However, non-linearity is the curse of the young and the inexperienced, and when I originally played the 1990 NES game The Battle of Olympus, I fit into both categories. Though the game wasnít a true open world, it was just open enough to confuse the hell out of me, forcing me to walk around the game world like a bumbling idiot, dying as if it were my job. The Battle of Olympus turned out to be the battle to figure out what the hell I was supposed to do.

Some basics: The Battle of Olympus was, in many ways, a cross between Zelda 2 and Metroid, combining the sword-wielding, side-scrolling action of the former (while basically copying the look) with the labyrinthine design of the latter. To me, however, this game took it all one step further, making the game nearly as difficult as a Mega Man title while upping the ante with some bizarre level design.

See, the paths that you took to get from one place to another were entirely unpredictable and, quite frankly, insane. For instance, you progress from screen to screen either by walking to the edge of the area or by passing through doors, which were often and inexplicably built right into trees, rocks, and other places where a normal person doesnít expect to find a door. Even more insane is that passing through certain tree doors might just take you to an entirely new city without any warning that it would do so. Want to go from Peloponnesus to Arcadia? Just walk right into that tree. Totally sensible, right?



Suffice it to say that navigation in the game was a nightmare for someone unaccustomed to a general lack of guidance. Sure, there were gods and townspeople that attempted to tell you where to go, but the advice was cryptic and understandably unhelpful most of the time.

The basic plot of the game involved the hero Orpheus trying to figure out what has happened to Helene, his love. To do this, youíll need the help of the gods, and eventually youíll travel to the underworld to battle Hades and rescue Helene.

As I alluded to before, this really wasnít easy. Hell, I was never even able to find the final area since the damn entrance is out in the middle of the damn ocean and you have to ride a damn dolphin to get to it. At another point, you have to attack a pillar to open a hole in the ground. Perhaps one of the many random NPCs in the game might have been able to tell me these things, but the last thing a young boy wants to do when playing a game is listen to cryptic hints from crusty Greek guys.

The hardest thing for me was that you could go nearly anywhere you wanted to right from the beginning. Sure, there were certain areas that were off-limits until you talked to a certain god and obtained a new item, but plenty of the towns were accessible right away. So you could just wander around the world, traveling aimlessly from city to city.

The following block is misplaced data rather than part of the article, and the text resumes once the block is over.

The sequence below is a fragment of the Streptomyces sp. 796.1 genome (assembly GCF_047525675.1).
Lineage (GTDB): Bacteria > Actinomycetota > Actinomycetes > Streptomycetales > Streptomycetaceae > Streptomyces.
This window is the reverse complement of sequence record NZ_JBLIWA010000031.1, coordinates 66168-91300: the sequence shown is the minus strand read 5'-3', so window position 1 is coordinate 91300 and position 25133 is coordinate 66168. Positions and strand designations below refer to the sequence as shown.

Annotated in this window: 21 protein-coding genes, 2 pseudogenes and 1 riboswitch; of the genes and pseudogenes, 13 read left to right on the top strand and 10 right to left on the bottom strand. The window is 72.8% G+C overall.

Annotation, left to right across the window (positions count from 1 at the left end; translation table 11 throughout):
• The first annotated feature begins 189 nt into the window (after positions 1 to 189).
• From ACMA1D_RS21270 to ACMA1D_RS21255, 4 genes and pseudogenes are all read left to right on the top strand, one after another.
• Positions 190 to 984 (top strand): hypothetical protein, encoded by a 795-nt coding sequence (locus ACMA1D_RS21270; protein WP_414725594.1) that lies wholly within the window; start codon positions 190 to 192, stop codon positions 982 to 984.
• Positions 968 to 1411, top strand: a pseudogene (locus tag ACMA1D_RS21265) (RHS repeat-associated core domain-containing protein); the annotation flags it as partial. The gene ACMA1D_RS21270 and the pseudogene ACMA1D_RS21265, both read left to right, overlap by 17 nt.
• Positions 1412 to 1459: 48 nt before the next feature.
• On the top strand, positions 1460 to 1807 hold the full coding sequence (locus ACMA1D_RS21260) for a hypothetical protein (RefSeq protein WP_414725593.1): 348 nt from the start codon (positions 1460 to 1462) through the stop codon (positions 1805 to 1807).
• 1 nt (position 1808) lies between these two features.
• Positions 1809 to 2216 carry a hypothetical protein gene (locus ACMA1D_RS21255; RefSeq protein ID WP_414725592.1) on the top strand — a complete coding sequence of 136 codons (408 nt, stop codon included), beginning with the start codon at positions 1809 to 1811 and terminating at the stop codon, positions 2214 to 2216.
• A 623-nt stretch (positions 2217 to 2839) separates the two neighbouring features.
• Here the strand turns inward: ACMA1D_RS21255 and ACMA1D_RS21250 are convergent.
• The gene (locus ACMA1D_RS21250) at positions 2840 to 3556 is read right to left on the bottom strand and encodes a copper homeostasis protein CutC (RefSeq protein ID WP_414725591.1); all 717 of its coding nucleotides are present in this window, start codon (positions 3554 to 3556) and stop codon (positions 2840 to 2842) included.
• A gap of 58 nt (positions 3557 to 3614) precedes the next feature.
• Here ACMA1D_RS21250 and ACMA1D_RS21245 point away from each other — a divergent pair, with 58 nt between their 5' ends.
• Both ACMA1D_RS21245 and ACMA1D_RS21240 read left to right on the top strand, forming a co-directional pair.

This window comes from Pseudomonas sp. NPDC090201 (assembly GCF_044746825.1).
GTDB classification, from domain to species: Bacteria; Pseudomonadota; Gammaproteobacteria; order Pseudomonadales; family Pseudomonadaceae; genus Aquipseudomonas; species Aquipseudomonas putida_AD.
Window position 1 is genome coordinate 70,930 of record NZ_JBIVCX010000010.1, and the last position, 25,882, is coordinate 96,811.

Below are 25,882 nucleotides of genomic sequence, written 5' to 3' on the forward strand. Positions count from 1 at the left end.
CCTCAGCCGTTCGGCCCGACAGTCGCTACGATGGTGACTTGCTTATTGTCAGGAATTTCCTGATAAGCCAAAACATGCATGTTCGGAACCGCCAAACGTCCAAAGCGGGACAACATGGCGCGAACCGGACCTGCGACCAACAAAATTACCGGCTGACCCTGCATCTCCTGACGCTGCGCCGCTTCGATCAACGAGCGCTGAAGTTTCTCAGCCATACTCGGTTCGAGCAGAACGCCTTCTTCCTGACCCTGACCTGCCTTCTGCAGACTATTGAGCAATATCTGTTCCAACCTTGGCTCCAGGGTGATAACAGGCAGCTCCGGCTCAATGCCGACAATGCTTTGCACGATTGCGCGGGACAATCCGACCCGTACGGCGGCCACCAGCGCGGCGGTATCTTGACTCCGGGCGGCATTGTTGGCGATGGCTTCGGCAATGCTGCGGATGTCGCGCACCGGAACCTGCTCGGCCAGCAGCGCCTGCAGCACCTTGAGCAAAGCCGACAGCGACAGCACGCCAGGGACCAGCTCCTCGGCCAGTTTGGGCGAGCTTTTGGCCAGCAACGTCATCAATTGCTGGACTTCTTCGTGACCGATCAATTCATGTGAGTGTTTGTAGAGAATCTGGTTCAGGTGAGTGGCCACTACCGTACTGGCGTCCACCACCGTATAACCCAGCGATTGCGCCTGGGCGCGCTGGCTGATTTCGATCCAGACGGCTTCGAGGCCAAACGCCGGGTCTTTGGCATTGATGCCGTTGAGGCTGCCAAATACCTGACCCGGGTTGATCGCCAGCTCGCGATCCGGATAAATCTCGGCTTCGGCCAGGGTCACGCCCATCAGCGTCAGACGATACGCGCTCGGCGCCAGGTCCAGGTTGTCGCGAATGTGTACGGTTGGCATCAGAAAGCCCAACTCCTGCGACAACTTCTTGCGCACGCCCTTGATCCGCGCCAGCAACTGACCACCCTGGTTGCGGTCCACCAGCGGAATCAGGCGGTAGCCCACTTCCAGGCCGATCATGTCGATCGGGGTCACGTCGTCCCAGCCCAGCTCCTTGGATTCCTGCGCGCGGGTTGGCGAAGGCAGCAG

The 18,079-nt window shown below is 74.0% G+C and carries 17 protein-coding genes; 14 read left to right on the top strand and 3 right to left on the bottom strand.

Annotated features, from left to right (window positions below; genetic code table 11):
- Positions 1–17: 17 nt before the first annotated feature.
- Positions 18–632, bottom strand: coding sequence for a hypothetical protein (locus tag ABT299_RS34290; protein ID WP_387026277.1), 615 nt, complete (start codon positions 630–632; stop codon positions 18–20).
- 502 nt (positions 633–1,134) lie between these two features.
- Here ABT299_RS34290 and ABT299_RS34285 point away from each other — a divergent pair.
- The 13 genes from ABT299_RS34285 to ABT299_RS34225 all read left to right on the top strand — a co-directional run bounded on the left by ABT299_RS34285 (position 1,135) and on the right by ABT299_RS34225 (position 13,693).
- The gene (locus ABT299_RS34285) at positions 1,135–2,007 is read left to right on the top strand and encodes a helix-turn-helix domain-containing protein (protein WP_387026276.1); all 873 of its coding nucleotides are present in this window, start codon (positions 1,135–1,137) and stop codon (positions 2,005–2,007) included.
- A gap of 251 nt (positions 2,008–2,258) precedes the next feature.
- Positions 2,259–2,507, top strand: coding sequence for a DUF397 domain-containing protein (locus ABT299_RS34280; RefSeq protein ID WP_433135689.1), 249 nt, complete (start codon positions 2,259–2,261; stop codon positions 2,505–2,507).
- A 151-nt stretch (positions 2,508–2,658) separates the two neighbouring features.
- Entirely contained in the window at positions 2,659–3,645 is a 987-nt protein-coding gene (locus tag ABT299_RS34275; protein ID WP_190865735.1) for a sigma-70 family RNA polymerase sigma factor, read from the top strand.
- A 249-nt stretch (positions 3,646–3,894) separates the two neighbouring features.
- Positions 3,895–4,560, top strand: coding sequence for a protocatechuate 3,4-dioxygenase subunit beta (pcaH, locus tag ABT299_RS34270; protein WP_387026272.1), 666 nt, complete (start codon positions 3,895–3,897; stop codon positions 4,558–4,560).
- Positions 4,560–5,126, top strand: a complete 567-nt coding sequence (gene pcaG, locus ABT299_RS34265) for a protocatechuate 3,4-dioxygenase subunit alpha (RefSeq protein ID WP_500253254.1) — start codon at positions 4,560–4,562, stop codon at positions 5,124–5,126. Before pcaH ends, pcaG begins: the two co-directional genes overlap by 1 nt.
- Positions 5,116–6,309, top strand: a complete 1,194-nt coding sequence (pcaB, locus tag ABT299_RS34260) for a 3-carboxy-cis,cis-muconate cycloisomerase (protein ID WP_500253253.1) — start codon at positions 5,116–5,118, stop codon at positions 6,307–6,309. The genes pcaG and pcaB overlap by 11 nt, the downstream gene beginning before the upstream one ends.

In the midst of all of the traveling were plenty of monsters ready to hand your ass to you. There were the typical bats, monkeys, and snakes that rained from the sky onto your face, and even they were enough to kill me in many cases. The bosses were far worse. Cyclops was a real bastard, made worse by the fact that you fought him three times throughout the game. Plenty of other creatures from Greek mythology rounded out the cast, including the hydra (a jackass), the centaur (a jackass), Cerberus (an insufferable jackass), and Hades himself (whose jackassery cannot be properly described).



Perhaps if I were to play the game today I might not struggle so much to defeat these enemies, but simply whacking dudes once with a sword became a victory worth celebrating. In the case of Hades, hitting the guy was damn near impossible since he spends the first half of the fight invisible, and the only way to track him is by using an item to view his shadow.

In all likelihood, I should have hated this game. But I didnít. I constantly struggled through the game, playing without the hopes of actually finishing it. I wandered from tree door to tree door just to see where it would take me. I spent hours walking in circles, killing baddies and collecting one of the gameís two forms of currency.

Most surprising of all, I somehow enjoyed my utter confusion. I had no idea what was going on, and I loved it. Though it was incredibly frustrating, it was also a blast to stumble upon a new ancient Greek city by wandering into a tree. If my memory serves me correctly, The Battle of Olympus was my first experience with ancient Greece. The pantheon, mythical creatures, and stories of ancient Greece were all fresh to me, and it no doubt sparked my future interest in that field.



As a game, I donít even know what to say about The Battle of Olympus. I think it was a good game despite being totally ridiculous, but thereís a reason that you donít see many seven-year-olds reviewing games. I would imagine that the game isnít even that difficult for the average player, but the design was a nightmare for my younger self. As a memory, though, The Battle of Olympus is one of those games that remain in my mind for no particularly great reason.